Why you should get your candidates to interview each other

Why you should get your candidates to interview each other

Recruiters – forget all you know. The traditional interview setting, where those in the hiring hot seat have all the power is, apparently, all wrong.

That’s according to Udemy Leadership Coach Lawrence Miller. He tells Fast Company that it’s a “terrible environment and exercise for making judgments about people”.

He continued: “The interviewer is a poor observer because he or she is performing at the same time. [Instead] you are a much better observer of behaviour when you can sit back and watch the candidates perform in a simulation that calls on the same skills required in the job.”

Miller suggests that candidates should be interviewed in small groups, and they should interview him and his team and then each other. Allowing candidates to interview you, is a good indicator of fit, Miller claims. “It helps them decide whether they want to work for us; a job is, after all, a marriage,” he says. “They could ask absolutely any question that they felt was important to their decision.”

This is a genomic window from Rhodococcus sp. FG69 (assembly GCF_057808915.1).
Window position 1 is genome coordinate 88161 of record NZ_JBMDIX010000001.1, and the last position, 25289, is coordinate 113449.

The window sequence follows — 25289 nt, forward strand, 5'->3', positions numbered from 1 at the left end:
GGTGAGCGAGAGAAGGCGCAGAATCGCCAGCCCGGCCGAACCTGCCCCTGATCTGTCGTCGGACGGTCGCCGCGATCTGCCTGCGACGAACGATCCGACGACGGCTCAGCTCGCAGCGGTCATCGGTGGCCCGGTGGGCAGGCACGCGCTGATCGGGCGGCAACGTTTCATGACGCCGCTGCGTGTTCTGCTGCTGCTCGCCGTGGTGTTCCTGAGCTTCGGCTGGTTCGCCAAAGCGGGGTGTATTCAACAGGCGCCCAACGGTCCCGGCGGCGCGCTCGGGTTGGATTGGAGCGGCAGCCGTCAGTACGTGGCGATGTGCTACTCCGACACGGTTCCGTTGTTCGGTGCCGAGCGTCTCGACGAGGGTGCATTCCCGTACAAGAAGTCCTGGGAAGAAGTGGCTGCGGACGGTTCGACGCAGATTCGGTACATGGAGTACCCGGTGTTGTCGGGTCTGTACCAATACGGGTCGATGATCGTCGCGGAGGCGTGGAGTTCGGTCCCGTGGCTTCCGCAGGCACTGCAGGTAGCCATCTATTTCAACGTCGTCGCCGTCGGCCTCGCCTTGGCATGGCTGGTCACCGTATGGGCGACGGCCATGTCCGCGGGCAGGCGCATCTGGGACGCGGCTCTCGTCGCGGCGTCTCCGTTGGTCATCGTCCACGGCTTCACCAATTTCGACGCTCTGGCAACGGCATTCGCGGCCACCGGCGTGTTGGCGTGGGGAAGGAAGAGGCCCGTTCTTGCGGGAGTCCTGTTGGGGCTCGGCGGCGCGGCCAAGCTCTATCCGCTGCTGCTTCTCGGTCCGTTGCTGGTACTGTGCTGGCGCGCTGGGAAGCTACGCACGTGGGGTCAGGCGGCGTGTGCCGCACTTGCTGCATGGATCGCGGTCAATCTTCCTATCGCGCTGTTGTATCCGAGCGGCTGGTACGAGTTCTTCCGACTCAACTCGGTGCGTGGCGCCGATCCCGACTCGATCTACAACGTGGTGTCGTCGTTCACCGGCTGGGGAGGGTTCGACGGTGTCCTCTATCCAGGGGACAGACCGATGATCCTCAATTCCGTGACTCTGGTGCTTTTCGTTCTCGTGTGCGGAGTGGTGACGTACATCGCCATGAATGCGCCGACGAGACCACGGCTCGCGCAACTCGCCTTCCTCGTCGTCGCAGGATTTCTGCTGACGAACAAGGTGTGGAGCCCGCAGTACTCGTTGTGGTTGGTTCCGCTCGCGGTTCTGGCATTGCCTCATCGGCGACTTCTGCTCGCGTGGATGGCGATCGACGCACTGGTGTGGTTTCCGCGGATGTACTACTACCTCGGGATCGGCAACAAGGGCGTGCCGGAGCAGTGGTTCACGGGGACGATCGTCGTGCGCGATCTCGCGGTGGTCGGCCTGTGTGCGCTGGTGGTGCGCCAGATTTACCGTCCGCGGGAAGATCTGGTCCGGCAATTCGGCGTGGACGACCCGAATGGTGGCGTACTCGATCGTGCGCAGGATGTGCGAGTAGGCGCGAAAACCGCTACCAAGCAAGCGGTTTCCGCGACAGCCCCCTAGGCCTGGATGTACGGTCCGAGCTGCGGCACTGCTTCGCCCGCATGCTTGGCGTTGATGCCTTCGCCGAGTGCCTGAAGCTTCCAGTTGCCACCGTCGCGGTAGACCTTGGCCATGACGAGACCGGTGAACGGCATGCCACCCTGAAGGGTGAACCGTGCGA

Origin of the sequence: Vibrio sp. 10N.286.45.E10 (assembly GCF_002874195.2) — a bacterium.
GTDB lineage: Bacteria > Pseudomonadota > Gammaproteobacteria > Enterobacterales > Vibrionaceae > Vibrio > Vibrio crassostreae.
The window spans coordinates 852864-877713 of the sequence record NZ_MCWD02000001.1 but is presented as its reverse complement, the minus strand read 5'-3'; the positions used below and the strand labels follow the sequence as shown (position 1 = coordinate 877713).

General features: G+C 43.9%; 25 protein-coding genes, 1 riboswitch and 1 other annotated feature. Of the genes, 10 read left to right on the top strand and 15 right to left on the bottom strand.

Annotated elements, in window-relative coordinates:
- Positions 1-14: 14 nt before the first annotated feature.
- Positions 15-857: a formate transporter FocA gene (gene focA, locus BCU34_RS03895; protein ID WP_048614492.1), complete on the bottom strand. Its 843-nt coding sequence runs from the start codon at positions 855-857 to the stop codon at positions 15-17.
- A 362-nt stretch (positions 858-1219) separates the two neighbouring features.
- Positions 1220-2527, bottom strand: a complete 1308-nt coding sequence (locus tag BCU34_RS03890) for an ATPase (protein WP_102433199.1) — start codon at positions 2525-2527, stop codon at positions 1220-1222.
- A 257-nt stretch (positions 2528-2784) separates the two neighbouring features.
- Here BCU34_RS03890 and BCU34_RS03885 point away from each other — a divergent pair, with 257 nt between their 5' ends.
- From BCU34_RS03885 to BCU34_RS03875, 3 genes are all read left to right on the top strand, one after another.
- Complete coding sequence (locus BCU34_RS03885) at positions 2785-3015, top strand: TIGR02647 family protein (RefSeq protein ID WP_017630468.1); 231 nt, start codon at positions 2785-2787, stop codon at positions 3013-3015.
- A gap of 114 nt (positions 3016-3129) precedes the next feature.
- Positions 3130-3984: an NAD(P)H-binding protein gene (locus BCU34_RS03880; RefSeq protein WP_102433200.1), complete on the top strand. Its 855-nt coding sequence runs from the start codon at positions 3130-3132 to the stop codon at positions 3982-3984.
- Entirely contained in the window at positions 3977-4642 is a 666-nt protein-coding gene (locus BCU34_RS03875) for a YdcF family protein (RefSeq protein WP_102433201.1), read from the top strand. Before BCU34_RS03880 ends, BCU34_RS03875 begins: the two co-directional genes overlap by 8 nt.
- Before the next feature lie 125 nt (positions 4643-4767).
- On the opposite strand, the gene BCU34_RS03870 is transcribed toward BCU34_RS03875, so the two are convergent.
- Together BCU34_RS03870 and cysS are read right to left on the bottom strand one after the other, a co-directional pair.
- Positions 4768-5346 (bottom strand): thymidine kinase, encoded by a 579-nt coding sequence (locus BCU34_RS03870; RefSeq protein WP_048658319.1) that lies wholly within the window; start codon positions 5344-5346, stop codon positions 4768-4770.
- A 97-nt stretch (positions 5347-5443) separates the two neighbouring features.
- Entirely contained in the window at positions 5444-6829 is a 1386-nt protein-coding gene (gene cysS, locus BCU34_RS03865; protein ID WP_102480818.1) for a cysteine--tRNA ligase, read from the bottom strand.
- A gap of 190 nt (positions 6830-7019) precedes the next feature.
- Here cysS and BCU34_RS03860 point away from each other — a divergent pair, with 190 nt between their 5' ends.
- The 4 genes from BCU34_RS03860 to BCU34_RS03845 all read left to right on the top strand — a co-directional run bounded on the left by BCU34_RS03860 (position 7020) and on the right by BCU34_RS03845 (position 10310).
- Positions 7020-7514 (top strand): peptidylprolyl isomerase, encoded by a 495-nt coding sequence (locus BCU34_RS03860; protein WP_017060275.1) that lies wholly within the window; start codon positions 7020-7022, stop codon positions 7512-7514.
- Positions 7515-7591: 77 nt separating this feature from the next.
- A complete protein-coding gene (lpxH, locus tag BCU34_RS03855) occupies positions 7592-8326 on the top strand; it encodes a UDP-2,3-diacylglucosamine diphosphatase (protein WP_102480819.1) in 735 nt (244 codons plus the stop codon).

He explained that the most common questions were about finances, management practices, work methods, and expectations, and Miller looked for honesty. “We most appreciated when they asked questions like, ‘What happens when a client is unhappy with your performance?’ Or, ‘How do we know that you are financially secure?’ If they’re not curious about anything, it’s not a good sign.”

The next step was letting the candidates interview each other. “I told them, ‘You’re probably as qualified as we are to do this interview, so we are going to ask you to interview each other and then recommend to us who we should hire—somebody other than yourself,” Miller explains. “I deliberately folded my arms and pushed my chair away from the table, clearly indicating that the ball was now in their court.”

When the candidates completed their interviews, Miller gave each person a piece of paper that had these four questions:

Who would you hire and why?

Who do you think is most technically competent to do this job?

Who has the best skills?

Who would you choose to be stranded with in an airport during a snowstorm?

“The last question was a good indicator of likeability,” says Miller. “We found that question to be the most reliable, because in the kind of consulting we did, it was a really good predictor of who would succeed.”

Will you be trying this interview process? Tell us in the comments...


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